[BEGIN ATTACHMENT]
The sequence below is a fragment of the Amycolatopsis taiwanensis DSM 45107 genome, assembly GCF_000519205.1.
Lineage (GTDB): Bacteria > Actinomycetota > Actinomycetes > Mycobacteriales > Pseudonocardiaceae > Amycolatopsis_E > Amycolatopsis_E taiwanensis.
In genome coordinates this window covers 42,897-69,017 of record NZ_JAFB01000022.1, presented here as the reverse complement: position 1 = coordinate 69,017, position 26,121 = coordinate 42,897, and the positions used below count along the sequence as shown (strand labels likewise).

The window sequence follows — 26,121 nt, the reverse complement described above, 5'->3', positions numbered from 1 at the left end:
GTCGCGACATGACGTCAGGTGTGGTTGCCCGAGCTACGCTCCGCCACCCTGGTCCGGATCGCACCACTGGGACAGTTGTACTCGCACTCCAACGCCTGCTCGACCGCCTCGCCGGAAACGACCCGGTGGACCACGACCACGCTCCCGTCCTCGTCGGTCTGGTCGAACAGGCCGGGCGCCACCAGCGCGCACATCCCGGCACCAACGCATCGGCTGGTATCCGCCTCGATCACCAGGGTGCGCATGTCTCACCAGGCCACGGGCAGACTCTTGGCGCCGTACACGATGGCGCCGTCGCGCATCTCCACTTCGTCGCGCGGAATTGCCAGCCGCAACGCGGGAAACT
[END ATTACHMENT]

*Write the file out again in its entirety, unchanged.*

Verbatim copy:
The sequence below is a fragment of the Amycolatopsis taiwanensis DSM 45107 genome, assembly GCF_000519205.1.
Lineage (GTDB): Bacteria > Actinomycetota > Actinomycetes > Mycobacteriales > Pseudonocardiaceae > Amycolatopsis_E > Amycolatopsis_E taiwanensis.
In genome coordinates this window covers 42,897-69,017 of record NZ_JAFB01000022.1, presented here as the reverse complement: position 1 = coordinate 69,017, position 26,121 = coordinate 42,897, and the positions used below count along the sequence as shown (strand labels likewise).

The window sequence follows — 26,121 nt, the reverse complement described above, 5'->3', positions numbered from 1 at the left end:
GTCGCGACATGACGTCAGGTGTGGTTGCCCGAGCTACGCTCCGCCACCCTGGTCCGGATCGCACCACTGGGACAGTTGTACTCGCACTCCAACGCCTGCTCGACCGCCTCGCCGGAAACGACCCGGTGGACCACGACCACGCTCCCGTCCTCGTCGGTCTGGTCGAACAGGCCGGGCGCCACCAGCGCGCACATCCCGGCACCAACGCATCGGCTGGTATCCGCCTCGATCACCAGGGTGCGCATGTCTCACCAGGCCACGGGCAGACTCTTGGCGCCGTACACGATGGCGCCGTCGCGCATCTCCACTTCGTCGCGCGGAATTGCCAGCCGCAACGCGGGAAACT